In the third stage, a photon of energy hvEM is emitted, returning the fluorophore to its ground state S0. The ability of a fluorescent protein to emit this energy is also referred to herein as "emission activity". Due to energy dissipation during the excited-state lifetime, the energy of this photon is lower, and therefore of longer wavelength, than the excitation photon hvEX. The difference in wavelengths between the peak excitation and emission of a fluorescent species represented by (hvEX - hvEM) is called the Stokes shift. The Stokes shift is fundamental to the sensitivity of fluorescence techniques because it allows emission photons to be detected against a low background, isolated from excitation photons.

The entire fluorescence process is cyclical. Unless the fluorophore is irreversibly destroyed in the excited state (an important phenomenon known as photo-bleaching), the same fluorophore can be excited and detected repeatedly. The fact that a single fluorophore can generate many thousands of detectable photons is fundamental to the high sensitivity of fluorescence detection techniques. For polyatomic molecules in solution, the discrete electronic transitions represented by hvEX and hvEM are replaced by rather broad energy spectra called the fluorescence excitation spectrum and fluorescence emission spectrum, respectively. The bandwidths of these spectra are parameters of particular importance for applications in which two or more different fluorophores are simultaneously detected. With few exceptions, the fluorescence excitation spectrum of a single fluorophore species in dilute solution is identical to its absorption spectrum. Under the same conditions, the fluorescence emission spectrum is independent of the excitation wavelength, due to the partial dissipation of excitation energy during the excited-state lifetime. The emission intensity is proportional to the amplitude of the fluorescence excitation spectrum at the excitation wavelength. The term "fluorescence emission activity at a wavelength of at least 630nm", in accordance with the present invention, relates to the requirement that the polypeptide encoded by the nucleic acid molecule of the invention is capable of emitting the energy hvEM at a wavelength of 630nm or higher after being excited by a stimulus that is supplied by an external source. More preferable, the polypeptide has a fluorescence emission activity at a wavelength of at least 645 nm, more preferably at least 670 nm, even more preferably at least 690nm, such as e.g. at least 750nm, such as 790nm and most preferably at least 850 nm.

It will be appreciated that the term "fluorescence emission activity" relates to the ability of emission at the recited wavelength and does not necessitate that the emission peak of said polypeptide is at this wavelength. Accordingly, encompassed is any polypeptide having an emission activity at the recited wavelength of at least 90% of the emission activity observed at the peak, such as e.g. at least 80%, at least 70%, at least 60%, at least 50%, at least 40%, at least 30%, at least 20%, at least 10% or even at least 1% of the emission activity observed at the peak. Means and methods to determine whether a polypeptide has the required activity are well known in the art and have been described, for example, in Joseph R. Lakowicz and Barry R. Masters, "Principles of Fluorescence Spectroscopy, Third Edition", J. Biomed. Opt. 13, 029901 (Apr 30, 2008); doi: 10.1117/1.2904580; and are also shown in the examples below.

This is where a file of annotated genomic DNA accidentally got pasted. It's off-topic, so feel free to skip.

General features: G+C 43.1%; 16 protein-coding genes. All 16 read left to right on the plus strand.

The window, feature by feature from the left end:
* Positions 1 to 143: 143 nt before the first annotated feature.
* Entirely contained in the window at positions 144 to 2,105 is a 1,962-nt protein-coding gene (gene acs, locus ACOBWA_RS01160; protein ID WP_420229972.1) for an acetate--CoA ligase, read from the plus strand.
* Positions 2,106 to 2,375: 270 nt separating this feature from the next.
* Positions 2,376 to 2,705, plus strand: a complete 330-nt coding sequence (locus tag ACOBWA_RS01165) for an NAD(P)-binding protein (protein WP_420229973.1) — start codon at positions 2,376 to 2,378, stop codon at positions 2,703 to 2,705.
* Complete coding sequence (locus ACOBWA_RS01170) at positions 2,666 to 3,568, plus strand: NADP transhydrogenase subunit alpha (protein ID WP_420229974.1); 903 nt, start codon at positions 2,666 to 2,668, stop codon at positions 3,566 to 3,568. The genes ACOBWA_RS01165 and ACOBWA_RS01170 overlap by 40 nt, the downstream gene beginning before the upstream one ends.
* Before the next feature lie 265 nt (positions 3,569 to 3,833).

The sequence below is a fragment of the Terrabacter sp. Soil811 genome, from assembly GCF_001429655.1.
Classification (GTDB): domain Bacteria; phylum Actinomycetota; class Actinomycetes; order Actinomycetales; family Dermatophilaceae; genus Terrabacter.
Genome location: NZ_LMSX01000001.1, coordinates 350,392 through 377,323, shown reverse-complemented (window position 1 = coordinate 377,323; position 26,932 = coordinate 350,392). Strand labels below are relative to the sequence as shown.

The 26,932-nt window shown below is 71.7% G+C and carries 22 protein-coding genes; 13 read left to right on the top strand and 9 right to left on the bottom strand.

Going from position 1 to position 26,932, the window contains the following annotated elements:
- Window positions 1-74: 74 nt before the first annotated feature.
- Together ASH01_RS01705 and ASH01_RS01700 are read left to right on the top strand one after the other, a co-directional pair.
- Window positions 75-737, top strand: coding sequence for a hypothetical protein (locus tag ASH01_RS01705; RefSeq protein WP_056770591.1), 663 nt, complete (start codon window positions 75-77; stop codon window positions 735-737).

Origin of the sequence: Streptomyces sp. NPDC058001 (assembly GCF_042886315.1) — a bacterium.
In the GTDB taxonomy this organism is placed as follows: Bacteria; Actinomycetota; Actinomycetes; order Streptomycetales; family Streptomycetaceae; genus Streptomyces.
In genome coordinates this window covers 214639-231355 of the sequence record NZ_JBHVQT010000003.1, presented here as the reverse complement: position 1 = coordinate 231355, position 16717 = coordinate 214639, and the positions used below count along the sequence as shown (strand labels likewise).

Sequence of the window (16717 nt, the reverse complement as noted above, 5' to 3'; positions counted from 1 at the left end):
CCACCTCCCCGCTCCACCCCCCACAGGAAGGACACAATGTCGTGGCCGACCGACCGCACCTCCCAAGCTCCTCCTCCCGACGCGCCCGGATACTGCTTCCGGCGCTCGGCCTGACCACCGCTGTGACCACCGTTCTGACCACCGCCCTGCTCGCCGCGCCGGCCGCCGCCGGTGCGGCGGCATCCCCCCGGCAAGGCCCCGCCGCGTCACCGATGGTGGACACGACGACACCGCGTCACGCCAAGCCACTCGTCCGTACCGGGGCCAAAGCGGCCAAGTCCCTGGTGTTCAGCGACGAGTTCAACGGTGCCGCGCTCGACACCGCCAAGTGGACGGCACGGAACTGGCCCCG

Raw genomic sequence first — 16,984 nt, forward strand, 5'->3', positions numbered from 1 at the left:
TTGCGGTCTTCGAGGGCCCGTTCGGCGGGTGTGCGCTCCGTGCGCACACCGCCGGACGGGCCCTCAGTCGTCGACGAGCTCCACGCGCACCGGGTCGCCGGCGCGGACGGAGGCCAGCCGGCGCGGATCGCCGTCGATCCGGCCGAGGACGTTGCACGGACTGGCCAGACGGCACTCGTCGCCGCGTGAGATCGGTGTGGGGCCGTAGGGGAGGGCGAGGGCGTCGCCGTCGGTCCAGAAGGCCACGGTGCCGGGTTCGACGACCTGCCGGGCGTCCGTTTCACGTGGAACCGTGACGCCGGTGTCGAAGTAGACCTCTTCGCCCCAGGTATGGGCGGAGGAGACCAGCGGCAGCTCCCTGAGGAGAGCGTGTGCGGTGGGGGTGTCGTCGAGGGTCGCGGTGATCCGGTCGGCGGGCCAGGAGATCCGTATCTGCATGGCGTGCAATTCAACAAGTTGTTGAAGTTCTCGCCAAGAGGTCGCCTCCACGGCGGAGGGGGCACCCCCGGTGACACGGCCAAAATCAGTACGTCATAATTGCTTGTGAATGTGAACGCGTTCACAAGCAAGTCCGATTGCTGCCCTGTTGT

The polypeptide having the amino acid sequence of SEQ ID NO: 1 is also referred to herein as Amrose v1 and comprises in position 82 glutamic acid (E), in position 147 methionine (M), in position 158 asparagine (N) and in position 197 tyrosine (Y). In these four positions, Amrose v1 differs from eqFP615 (from Evrogen JSC), from which it was derived. In other words, compared to eqFP615 the following mutations are present in Amrose v1 (SEQ ID NO:1 ) Q82E, L147M, S158N and H197Y. The polypeptide having the amino acid sequence of SEQ ID NO: 1 is for example encoded by the nucleic acid molecule having the sequence of SEQ ID NO: 2. The term "at the position corresponding to position [...]", in relation to SEQ ID NO:1 , refers to the recited position shown in the sequence according to SEQ ID NO:1 , e.g. the position corresponding to position 16 is glutamic acid in SEQ ID NO:1 , the position corresponding to position 125 is asparagine in SEQ ID NO:1 and the position corresponding to position 185 is lysine in SEQ ID NO:1. In accordance with the present invention, the nucleic acid molecule encoding a polypeptide having a fluorescence emission activity at a wavelength of at least 630 nm can be a nucleic acid molecule that encodes a polypeptide having additional mutations as compared to the polypeptide according to SEQ ID NO:1. These mutations include the substitution of glutamic acid with glycine (E16G) at the position corresponding to position 16 in SEQ ID NO: 1 , the substitution of asparagine with aspartic acid (N125D) at the position corresponding to position 125 in SEQ ID NO: 1 and/or the substitution of lysine with asparagine (K185N) at the position corresponding to position 185 in SEQ ID NO: 1. It will be understood in this regard that the term "and/or" with regard to the substitutions refers to the possibility that said substitutions are the sole substitution ("or") or that two or all three of these substitutions are present in combination with each other. A polypeptide having the amino acid sequence of SEQ ID NO: 1 but comprising the substitution N125D and K185N is also referred to herein as Amrose v2 (shown in SEQ ID NO: 3) while a polypeptide having the amino acid sequence of SEQ ID NO: 1 but comprising the substitution E16G is referred to herein as Amrose v3 (shown in SEQ ID NO: 5). A polypeptide having the amino acid sequence of SEQ ID NO: 1 but comprising all three substitutions E16G, N125D and K 85N is also referred to herein as Amrose v4 (shown in SEQ ID NO: 7). A polypeptide having a substitution of glutamic acid with glycine at the position corresponding to position 16 (E16G) in SEQ ID NO: 1 is for example encoded by a nucleic acid molecule having the nucleotide sequence of SEQ ID NO: 2, with the exception that said nucleic acid molecule has at the positions corresponding to positions 48 to 50 of SEQ ID NO: 2 a nucleotide triplet selected from the group consisting of GGT, GGC, GGA and GGG. A polypeptide having a substitution of asparagine with aspartic acid at the position corresponding to position 125 (N125D) of SEQ ID NO: 1 is for example encoded by a nucleic acid molecule having the nucleotide sequence of SEQ ID NO: 2, with the exception that said nucleic acid molecule has at the positions corresponding to positions 375 to 377 of SEQ ID NO: 2 a nucleotide triplet selected from the group consisting of GAT and GAC. Furthermore, a polypeptide having a substitution of lysine with asparagine (K185N) at the position corresponding to position 185 in SEQ ID NO: 1 is for example encoded by a nucleic acid molecule having the nucleotide sequence of SEQ ID NO: 2, with the exception that said nucleic acid molecule has at the positions corresponding to positions 555 to 557 of SEQ ID NO: 2 a nucleotide triplet selected from the group consisting of AAT and AAC.